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Friday, September 28, 2001

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Film Review: Ajnabee


CAST FOUR youngsters, shoot in scenic Switzerland and mesmerising Mauritius, add a dash of pulsating music, weave all these into a murder mystery and you have a hit on your hands. That's the time- tested formula being tried again by Abbas-Mustan, who have been a force to reckon with in Bollywood ever since "Baazigar" came up trumps. Will they make it this time too with "Ajnabee" which was released this past week? Well, from the response of the early cinegoers they are unlikely to walk away with a super-duper hit under their belt but the viewers who venture to see this whodunit tale won't be too disappointed. Only a trifle, for occasionally the pace tends to slacken and the plot gets a shade convoluted.

"Ajnabee" on paper is a saga of spouse-swapping. We have two couples enjoying the passionate shower of youth. They blow hot and cold, get the hots under a snowfall, go cold when the appeal leads to allurement. There are two women, each more enticing than the other. And two men blessed with a roving eye and flexibility of scruples. They are the best of friends who turn foes. First, when the suggestion of sleeping with the neighbour's wife is mooted. Then, when the inevitable happens. Then... The neighbour's wife might be more beautiful than yours but yours is safer. This is realised by Raj &151; played by Bobby Deol &151; the hard way.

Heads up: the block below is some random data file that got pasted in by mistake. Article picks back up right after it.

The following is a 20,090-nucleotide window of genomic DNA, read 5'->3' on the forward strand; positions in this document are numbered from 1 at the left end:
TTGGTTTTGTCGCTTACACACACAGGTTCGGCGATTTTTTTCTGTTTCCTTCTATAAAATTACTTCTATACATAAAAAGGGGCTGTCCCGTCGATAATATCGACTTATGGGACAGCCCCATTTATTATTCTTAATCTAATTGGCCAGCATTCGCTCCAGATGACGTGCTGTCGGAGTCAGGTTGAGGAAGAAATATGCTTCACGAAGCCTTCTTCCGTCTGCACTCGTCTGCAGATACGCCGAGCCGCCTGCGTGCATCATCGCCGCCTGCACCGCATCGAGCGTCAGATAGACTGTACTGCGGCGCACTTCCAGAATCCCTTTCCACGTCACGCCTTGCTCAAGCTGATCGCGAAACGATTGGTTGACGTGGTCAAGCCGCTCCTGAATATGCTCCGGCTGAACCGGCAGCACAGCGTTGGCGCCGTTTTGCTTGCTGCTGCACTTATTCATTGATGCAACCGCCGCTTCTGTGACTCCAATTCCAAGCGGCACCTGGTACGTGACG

This is not a film to be watched with your best friend's spouse. But packaged as it is with fine locales, enchanting music and competent acting performances, it is not too bad a bargain for the week-end. While Bobby Deol only occasionally manages to transmit the fear of the fugitive, Akshay Kumar is just about competent in his role of the man who will do anything for money. Even murder.

As for Kareena, well for someone still passing through the dew- fresh phase of her career, she is pleasantly plump. She will never be a contestant for the "Ms Svelte" title. But who needs that certificate anyway when you have the likes of Santosh Sivan, Subhash Ghai and Karan Johar casting you in their premier films? She does not have the greatest of roles here but manages to engage viewers' attention to her face of fortune even when there is a lot else screaming for attention.

Bipasha Basu revels in the revelatory demands made of a debutante in Bollywood. She plays a modern-day girl who knows her mind and body and has the ability to know when to use what. She may not be among the more amiable newcomers to come to the big, bad world of Bollywood but she sails through her diabolical role here with the ease of one married to her new-found profession.

ZIYA US SALAM

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